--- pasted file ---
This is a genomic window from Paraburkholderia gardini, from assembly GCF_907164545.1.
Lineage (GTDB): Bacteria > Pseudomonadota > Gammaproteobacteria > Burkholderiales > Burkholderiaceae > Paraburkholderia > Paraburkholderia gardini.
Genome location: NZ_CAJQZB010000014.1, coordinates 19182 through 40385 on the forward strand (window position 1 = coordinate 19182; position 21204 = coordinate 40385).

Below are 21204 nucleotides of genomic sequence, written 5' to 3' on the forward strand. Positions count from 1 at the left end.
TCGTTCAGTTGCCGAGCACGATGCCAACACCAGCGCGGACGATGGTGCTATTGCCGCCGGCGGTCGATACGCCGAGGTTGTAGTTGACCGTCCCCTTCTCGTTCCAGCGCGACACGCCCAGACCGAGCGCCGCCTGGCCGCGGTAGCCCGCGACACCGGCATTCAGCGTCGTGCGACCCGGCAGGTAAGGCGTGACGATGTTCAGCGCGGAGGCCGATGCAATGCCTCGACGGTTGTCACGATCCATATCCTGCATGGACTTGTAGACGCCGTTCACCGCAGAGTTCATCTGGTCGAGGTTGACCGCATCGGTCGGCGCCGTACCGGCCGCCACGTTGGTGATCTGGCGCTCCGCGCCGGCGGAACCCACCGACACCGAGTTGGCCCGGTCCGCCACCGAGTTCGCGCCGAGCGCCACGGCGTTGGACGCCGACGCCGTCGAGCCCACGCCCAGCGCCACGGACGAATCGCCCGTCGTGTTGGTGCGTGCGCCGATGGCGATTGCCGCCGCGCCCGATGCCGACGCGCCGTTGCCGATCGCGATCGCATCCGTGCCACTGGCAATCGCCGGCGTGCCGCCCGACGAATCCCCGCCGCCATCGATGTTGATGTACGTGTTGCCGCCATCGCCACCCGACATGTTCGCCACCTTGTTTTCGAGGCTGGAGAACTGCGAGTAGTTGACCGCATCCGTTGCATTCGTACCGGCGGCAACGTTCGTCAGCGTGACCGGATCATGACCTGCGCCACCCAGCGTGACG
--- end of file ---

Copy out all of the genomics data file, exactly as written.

This is a genomic window from Paraburkholderia gardini, from assembly GCF_907164545.1.
Lineage (GTDB): Bacteria > Pseudomonadota > Gammaproteobacteria > Burkholderiales > Burkholderiaceae > Paraburkholderia > Paraburkholderia gardini.
Genome location: NZ_CAJQZB010000014.1, coordinates 19182 through 40385 on the forward strand (window position 1 = coordinate 19182; position 21204 = coordinate 40385).

Below are 21204 nucleotides of genomic sequence, written 5' to 3' on the forward strand. Positions count from 1 at the left end.
TCGTTCAGTTGCCGAGCACGATGCCAACACCAGCGCGGACGATGGTGCTATTGCCGCCGGCGGTCGATACGCCGAGGTTGTAGTTGACCGTCCCCTTCTCGTTCCAGCGCGACACGCCCAGACCGAGCGCCGCCTGGCCGCGGTAGCCCGCGACACCGGCATTCAGCGTCGTGCGACCCGGCAGGTAAGGCGTGACGATGTTCAGCGCGGAGGCCGATGCAATGCCTCGACGGTTGTCACGATCCATATCCTGCATGGACTTGTAGACGCCGTTCACCGCAGAGTTCATCTGGTCGAGGTTGACCGCATCGGTCGGCGCCGTACCGGCCGCCACGTTGGTGATCTGGCGCTCCGCGCCGGCGGAACCCACCGACACCGAGTTGGCCCGGTCCGCCACCGAGTTCGCGCCGAGCGCCACGGCGTTGGACGCCGACGCCGTCGAGCCCACGCCCAGCGCCACGGACGAATCGCCCGTCGTGTTGGTGCGTGCGCCGATGGCGATTGCCGCCGCGCCCGATGCCGACGCGCCGTTGCCGATCGCGATCGCATCCGTGCCACTGGCAATCGCCGGCGTGCCGCCCGACGAATCCCCGCCGCCATCGATGTTGATGTACGTGTTGCCGCCATCGCCACCCGACATGTTCGCCACCTTGTTTTCGAGGCTGGAGAACTGCGAGTAGTTGACCGCATCCGTTGCATTCGTACCGGCGGCAACGTTCGTCAGCGTGACCGGATCATGACCTGCGCCACCCAGCGTGACG